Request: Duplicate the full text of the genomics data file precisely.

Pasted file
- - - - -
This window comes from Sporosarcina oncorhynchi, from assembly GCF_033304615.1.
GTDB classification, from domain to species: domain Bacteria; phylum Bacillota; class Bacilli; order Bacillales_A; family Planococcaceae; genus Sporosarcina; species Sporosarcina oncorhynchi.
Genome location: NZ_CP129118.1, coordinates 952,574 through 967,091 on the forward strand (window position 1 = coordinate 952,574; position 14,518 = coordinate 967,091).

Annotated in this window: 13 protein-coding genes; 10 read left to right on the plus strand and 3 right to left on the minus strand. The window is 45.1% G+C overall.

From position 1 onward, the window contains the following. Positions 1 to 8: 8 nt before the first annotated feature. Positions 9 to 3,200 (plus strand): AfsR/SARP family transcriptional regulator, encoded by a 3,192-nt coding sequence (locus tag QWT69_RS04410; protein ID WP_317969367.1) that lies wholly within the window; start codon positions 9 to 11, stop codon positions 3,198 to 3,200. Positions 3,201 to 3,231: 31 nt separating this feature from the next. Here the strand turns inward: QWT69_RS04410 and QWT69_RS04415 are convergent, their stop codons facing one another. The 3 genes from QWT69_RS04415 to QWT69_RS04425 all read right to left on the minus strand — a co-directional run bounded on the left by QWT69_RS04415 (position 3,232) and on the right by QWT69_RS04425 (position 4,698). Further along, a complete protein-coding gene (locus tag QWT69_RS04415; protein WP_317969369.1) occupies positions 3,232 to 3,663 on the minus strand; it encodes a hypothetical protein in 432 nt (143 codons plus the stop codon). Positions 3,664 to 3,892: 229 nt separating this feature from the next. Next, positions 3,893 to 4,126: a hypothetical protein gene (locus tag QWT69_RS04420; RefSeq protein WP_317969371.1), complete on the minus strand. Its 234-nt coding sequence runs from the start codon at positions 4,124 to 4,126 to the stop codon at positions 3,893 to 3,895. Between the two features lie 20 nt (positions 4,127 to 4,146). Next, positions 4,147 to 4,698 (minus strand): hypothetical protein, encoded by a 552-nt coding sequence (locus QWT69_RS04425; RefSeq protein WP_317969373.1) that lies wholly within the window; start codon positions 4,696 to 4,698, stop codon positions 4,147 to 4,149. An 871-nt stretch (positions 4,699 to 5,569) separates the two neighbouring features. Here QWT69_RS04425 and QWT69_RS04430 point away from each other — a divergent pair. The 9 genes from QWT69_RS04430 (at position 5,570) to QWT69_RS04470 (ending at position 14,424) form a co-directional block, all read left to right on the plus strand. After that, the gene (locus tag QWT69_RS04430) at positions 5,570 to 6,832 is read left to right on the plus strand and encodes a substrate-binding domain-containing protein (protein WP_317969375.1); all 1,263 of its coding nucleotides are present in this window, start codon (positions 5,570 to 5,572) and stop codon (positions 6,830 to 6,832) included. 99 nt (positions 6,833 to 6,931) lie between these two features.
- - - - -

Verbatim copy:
This window comes from Sporosarcina oncorhynchi, from assembly GCF_033304615.1.
GTDB classification, from domain to species: domain Bacteria; phylum Bacillota; class Bacilli; order Bacillales_A; family Planococcaceae; genus Sporosarcina; species Sporosarcina oncorhynchi.
Genome location: NZ_CP129118.1, coordinates 952,574 through 967,091 on the forward strand (window position 1 = coordinate 952,574; position 14,518 = coordinate 967,091).

Annotated in this window: 13 protein-coding genes; 10 read left to right on the plus strand and 3 right to left on the minus strand. The window is 45.1% G+C overall.

From position 1 onward, the window contains the following. Positions 1 to 8: 8 nt before the first annotated feature. Positions 9 to 3,200 (plus strand): AfsR/SARP family transcriptional regulator, encoded by a 3,192-nt coding sequence (locus tag QWT69_RS04410; protein ID WP_317969367.1) that lies wholly within the window; start codon positions 9 to 11, stop codon positions 3,198 to 3,200. Positions 3,201 to 3,231: 31 nt separating this feature from the next. Here the strand turns inward: QWT69_RS04410 and QWT69_RS04415 are convergent, their stop codons facing one another. The 3 genes from QWT69_RS04415 to QWT69_RS04425 all read right to left on the minus strand — a co-directional run bounded on the left by QWT69_RS04415 (position 3,232) and on the right by QWT69_RS04425 (position 4,698). Further along, a complete protein-coding gene (locus tag QWT69_RS04415; protein WP_317969369.1) occupies positions 3,232 to 3,663 on the minus strand; it encodes a hypothetical protein in 432 nt (143 codons plus the stop codon). Positions 3,664 to 3,892: 229 nt separating this feature from the next. Next, positions 3,893 to 4,126: a hypothetical protein gene (locus tag QWT69_RS04420; RefSeq protein WP_317969371.1), complete on the minus strand. Its 234-nt coding sequence runs from the start codon at positions 4,124 to 4,126 to the stop codon at positions 3,893 to 3,895. Between the two features lie 20 nt (positions 4,127 to 4,146). Next, positions 4,147 to 4,698 (minus strand): hypothetical protein, encoded by a 552-nt coding sequence (locus QWT69_RS04425; RefSeq protein WP_317969373.1) that lies wholly within the window; start codon positions 4,696 to 4,698, stop codon positions 4,147 to 4,149. An 871-nt stretch (positions 4,699 to 5,569) separates the two neighbouring features. Here QWT69_RS04425 and QWT69_RS04430 point away from each other — a divergent pair. The 9 genes from QWT69_RS04430 (at position 5,570) to QWT69_RS04470 (ending at position 14,424) form a co-directional block, all read left to right on the plus strand. After that, the gene (locus tag QWT69_RS04430) at positions 5,570 to 6,832 is read left to right on the plus strand and encodes a substrate-binding domain-containing protein (protein WP_317969375.1); all 1,263 of its coding nucleotides are present in this window, start codon (positions 5,570 to 5,572) and stop codon (positions 6,830 to 6,832) included. 99 nt (positions 6,833 to 6,931) lie between these two features.